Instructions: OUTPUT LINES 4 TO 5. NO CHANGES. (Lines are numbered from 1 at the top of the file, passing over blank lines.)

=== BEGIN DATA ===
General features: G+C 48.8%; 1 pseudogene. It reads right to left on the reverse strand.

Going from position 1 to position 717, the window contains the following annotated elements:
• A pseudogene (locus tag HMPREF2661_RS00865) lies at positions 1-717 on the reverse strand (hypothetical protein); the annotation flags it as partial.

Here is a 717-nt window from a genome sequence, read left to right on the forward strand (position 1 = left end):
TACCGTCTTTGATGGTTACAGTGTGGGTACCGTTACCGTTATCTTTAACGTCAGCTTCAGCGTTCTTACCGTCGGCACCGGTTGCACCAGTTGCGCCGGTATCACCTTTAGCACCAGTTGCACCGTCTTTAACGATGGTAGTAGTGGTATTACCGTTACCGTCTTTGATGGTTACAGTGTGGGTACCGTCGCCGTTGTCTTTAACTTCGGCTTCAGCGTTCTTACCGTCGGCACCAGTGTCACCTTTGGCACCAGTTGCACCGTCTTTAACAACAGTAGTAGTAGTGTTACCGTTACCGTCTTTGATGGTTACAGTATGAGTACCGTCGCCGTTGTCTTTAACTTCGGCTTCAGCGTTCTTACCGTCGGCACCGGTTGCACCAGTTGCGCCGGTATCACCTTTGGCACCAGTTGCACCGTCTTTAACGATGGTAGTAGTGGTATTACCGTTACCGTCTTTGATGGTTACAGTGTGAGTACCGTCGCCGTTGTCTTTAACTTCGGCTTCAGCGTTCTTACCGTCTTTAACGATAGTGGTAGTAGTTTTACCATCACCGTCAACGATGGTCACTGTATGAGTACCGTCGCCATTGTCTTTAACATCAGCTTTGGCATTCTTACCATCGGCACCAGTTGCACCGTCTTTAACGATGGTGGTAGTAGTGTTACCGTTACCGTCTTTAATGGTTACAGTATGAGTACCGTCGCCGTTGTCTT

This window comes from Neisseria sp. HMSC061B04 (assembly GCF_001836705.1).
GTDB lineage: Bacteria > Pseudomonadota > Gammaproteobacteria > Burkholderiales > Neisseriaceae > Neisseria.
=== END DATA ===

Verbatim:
Here is a 717-nt window from a genome sequence, read left to right on the forward strand (position 1 = left end):
TACCGTCTTTGATGGTTACAGTGTGGGTACCGTTACCGTTATCTTTAACGTCAGCTTCAGCGTTCTTACCGTCGGCACCGGTTGCACCAGTTGCGCCGGTATCACCTTTAGCACCAGTTGCACCGTCTTTAACGATGGTAGTAGTGGTATTACCGTTACCGTCTTTGATGGTTACAGTGTGGGTACCGTCGCCGTTGTCTTTAACTTCGGCTTCAGCGTTCTTACCGTCGGCACCAGTGTCACCTTTGGCACCAGTTGCACCGTCTTTAACAACAGTAGTAGTAGTGTTACCGTTACCGTCTTTGATGGTTACAGTATGAGTACCGTCGCCGTTGTCTTTAACTTCGGCTTCAGCGTTCTTACCGTCGGCACCGGTTGCACCAGTTGCGCCGGTATCACCTTTGGCACCAGTTGCACCGTCTTTAACGATGGTAGTAGTGGTATTACCGTTACCGTCTTTGATGGTTACAGTGTGAGTACCGTCGCCGTTGTCTTTAACTTCGGCTTCAGCGTTCTTACCGTCTTTAACGATAGTGGTAGTAGTTTTACCATCACCGTCAACGATGGTCACTGTATGAGTACCGTCGCCATTGTCTTTAACATCAGCTTTGGCATTCTTACCATCGGCACCAGTTGCACCGTCTTTAACGATGGTGGTAGTAGTGTTACCGTTACCGTCTTTAATGGTTACAGTATGAGTACCGTCGCCGTTGTCTT